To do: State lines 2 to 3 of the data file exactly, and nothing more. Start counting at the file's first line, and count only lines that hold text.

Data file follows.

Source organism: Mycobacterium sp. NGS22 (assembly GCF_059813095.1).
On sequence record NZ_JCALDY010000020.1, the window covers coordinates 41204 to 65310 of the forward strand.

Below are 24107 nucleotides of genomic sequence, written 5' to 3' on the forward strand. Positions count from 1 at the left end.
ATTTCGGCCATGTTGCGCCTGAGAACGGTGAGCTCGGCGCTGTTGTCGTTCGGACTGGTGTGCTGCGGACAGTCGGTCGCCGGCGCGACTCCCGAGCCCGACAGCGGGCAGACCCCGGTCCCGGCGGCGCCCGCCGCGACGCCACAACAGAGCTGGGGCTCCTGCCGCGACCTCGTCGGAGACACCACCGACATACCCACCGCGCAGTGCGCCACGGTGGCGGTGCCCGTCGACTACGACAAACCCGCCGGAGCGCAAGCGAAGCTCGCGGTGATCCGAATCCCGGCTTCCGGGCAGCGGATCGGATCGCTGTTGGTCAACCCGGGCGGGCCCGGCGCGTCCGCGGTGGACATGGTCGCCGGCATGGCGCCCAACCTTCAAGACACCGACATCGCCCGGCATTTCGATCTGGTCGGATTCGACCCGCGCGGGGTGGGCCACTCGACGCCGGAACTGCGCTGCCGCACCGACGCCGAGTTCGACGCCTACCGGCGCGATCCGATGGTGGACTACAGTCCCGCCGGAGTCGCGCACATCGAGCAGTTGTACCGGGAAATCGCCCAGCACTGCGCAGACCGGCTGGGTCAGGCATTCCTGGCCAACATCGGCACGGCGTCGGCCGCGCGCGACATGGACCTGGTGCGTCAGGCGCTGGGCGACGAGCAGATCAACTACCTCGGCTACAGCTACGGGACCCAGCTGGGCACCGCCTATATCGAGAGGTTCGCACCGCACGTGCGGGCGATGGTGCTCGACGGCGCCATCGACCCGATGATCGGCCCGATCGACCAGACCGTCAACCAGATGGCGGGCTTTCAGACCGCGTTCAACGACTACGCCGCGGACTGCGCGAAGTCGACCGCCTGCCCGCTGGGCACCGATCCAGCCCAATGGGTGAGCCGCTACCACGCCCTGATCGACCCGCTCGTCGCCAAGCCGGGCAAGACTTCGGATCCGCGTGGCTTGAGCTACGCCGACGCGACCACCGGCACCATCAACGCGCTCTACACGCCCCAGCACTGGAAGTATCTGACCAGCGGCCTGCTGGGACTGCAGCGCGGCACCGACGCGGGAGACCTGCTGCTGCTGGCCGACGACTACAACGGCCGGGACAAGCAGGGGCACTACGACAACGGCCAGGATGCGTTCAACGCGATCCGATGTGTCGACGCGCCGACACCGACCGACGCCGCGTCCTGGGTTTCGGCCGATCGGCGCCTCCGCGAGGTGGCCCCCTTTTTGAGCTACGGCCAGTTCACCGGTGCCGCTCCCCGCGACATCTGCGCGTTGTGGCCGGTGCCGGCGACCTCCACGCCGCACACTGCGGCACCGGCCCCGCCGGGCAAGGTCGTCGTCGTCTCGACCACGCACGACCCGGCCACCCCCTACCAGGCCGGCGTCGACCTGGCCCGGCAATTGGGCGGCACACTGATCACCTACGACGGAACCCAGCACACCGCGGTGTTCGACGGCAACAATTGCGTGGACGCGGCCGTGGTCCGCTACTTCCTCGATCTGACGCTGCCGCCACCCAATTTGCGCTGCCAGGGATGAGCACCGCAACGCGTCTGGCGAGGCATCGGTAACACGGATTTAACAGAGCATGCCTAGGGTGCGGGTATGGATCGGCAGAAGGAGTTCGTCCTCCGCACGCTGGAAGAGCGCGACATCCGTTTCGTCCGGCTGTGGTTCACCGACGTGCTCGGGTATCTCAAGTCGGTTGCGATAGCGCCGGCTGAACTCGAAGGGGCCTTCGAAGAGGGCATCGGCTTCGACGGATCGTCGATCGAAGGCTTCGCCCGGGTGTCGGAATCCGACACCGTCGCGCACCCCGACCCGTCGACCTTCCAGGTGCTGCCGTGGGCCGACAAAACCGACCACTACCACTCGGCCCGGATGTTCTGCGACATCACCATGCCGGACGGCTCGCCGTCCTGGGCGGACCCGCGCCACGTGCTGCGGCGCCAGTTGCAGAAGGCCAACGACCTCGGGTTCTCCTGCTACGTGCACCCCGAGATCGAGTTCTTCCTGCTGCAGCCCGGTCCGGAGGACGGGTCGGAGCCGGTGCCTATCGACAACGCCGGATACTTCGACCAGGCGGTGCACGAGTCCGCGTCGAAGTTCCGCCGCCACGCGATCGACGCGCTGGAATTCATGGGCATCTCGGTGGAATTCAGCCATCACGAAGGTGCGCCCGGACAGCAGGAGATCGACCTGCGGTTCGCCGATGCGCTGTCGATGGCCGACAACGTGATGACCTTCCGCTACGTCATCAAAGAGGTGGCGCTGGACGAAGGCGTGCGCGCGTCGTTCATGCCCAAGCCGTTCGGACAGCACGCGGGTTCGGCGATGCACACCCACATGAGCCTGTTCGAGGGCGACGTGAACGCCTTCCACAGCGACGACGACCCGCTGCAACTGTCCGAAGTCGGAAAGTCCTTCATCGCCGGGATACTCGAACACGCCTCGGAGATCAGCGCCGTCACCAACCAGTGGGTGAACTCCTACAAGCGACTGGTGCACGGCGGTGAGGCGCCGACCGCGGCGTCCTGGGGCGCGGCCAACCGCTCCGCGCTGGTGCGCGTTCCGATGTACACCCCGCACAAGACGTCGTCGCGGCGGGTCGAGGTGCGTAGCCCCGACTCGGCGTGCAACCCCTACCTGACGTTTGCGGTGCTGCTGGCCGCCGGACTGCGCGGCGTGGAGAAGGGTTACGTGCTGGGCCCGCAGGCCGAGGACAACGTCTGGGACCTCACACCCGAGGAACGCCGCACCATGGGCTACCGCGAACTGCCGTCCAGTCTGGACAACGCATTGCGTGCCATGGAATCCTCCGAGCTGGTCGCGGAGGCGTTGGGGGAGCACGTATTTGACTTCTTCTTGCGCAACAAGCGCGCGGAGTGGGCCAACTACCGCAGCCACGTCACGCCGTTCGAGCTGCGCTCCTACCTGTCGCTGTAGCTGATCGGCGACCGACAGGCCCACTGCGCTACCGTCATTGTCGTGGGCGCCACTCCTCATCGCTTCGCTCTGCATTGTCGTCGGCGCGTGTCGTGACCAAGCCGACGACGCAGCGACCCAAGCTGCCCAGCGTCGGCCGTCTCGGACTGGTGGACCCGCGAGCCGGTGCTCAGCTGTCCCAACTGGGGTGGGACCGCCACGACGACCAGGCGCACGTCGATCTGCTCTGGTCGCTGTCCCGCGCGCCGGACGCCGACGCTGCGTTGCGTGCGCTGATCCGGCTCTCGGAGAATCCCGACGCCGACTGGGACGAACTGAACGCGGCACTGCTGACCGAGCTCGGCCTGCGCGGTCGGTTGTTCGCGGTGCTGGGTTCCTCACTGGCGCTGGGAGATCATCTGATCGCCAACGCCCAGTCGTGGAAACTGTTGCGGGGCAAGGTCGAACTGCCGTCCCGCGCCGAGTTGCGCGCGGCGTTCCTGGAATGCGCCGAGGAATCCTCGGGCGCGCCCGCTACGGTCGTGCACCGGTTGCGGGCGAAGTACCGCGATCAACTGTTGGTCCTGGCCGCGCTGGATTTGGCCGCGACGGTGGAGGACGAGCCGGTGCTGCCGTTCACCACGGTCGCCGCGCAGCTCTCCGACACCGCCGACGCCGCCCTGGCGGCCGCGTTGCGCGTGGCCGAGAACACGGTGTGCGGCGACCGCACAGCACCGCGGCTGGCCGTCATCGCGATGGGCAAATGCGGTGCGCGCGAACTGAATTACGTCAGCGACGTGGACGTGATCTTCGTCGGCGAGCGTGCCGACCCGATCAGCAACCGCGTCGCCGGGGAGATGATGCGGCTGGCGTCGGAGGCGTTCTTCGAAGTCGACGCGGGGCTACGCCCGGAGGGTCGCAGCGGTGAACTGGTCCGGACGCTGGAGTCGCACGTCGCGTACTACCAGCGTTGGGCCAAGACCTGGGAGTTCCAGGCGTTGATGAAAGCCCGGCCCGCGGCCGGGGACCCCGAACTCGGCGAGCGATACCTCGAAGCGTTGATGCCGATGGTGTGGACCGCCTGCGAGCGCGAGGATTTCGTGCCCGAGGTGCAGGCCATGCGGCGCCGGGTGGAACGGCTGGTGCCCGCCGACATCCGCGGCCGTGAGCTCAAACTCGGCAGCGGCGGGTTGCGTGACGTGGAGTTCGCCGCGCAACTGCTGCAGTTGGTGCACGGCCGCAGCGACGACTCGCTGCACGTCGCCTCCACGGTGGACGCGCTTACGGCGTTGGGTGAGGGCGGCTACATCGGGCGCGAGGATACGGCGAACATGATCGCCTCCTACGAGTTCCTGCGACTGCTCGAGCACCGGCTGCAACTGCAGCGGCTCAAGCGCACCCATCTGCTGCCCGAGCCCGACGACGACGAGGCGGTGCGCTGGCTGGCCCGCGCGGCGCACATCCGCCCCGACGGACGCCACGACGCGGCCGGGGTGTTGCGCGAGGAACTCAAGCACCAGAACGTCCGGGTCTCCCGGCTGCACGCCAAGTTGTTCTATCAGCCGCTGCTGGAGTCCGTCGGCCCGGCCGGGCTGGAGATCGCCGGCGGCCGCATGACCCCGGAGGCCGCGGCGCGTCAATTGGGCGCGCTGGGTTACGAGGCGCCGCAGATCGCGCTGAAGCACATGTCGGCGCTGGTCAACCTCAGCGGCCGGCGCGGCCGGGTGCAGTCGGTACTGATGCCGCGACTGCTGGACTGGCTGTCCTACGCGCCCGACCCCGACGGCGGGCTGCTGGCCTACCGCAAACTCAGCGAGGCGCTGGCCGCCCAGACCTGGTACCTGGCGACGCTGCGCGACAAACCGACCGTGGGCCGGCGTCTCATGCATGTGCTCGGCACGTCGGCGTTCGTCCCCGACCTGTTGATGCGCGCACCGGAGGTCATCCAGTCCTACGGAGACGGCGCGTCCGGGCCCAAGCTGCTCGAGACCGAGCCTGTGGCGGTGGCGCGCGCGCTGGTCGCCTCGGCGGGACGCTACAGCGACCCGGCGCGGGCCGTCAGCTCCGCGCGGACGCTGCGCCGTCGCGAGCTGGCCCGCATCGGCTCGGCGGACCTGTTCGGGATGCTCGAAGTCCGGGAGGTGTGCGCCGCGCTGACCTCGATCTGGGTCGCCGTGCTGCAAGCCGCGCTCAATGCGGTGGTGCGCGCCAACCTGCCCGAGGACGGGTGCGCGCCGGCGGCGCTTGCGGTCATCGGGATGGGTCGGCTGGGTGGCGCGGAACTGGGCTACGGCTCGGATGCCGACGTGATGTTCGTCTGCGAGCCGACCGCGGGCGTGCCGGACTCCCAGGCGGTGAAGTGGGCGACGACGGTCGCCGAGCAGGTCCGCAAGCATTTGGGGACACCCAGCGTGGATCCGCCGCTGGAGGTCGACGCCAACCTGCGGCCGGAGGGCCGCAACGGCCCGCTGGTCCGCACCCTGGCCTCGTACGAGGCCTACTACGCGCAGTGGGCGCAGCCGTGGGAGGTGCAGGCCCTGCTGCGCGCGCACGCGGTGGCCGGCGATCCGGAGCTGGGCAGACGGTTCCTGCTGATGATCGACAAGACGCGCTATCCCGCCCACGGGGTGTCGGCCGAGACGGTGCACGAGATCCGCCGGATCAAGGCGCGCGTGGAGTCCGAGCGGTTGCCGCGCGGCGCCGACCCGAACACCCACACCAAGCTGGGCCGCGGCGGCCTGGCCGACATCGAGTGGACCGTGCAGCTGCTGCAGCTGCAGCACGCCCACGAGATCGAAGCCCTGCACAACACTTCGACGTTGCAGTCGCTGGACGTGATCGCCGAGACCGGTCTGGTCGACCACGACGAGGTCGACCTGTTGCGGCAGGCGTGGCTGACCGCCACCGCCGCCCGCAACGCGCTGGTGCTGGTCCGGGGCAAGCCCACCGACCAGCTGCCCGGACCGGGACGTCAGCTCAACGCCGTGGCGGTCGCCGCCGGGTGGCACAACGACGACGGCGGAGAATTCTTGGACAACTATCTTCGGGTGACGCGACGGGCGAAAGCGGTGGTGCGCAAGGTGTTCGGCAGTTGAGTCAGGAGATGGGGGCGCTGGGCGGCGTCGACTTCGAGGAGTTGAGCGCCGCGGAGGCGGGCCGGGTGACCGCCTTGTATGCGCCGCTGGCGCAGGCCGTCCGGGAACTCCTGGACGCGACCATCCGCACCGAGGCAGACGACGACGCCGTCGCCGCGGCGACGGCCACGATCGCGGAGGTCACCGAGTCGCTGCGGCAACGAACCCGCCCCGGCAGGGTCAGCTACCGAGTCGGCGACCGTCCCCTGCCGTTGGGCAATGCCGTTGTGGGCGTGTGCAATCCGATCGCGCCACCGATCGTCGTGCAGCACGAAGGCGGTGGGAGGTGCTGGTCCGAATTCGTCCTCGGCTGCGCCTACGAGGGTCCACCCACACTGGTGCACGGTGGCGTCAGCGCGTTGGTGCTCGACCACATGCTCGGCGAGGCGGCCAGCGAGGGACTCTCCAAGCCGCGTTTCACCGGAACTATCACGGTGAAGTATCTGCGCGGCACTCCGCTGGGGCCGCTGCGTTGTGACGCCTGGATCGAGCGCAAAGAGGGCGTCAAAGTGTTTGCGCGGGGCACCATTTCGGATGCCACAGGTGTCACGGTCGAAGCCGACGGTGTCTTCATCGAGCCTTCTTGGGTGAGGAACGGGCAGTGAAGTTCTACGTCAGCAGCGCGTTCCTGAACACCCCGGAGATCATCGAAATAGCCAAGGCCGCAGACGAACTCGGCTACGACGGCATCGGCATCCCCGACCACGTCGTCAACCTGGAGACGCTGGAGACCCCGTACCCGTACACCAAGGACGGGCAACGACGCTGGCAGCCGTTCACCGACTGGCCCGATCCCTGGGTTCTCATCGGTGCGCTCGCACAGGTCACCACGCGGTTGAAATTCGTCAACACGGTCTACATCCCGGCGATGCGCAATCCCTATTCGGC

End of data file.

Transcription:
On sequence record NZ_JCALDY010000020.1, the window covers coordinates 41204 to 65310 of the forward strand.

Below are 24107 nucleotides of genomic sequence, written 5' to 3' on the forward strand. Positions count from 1 at the left end.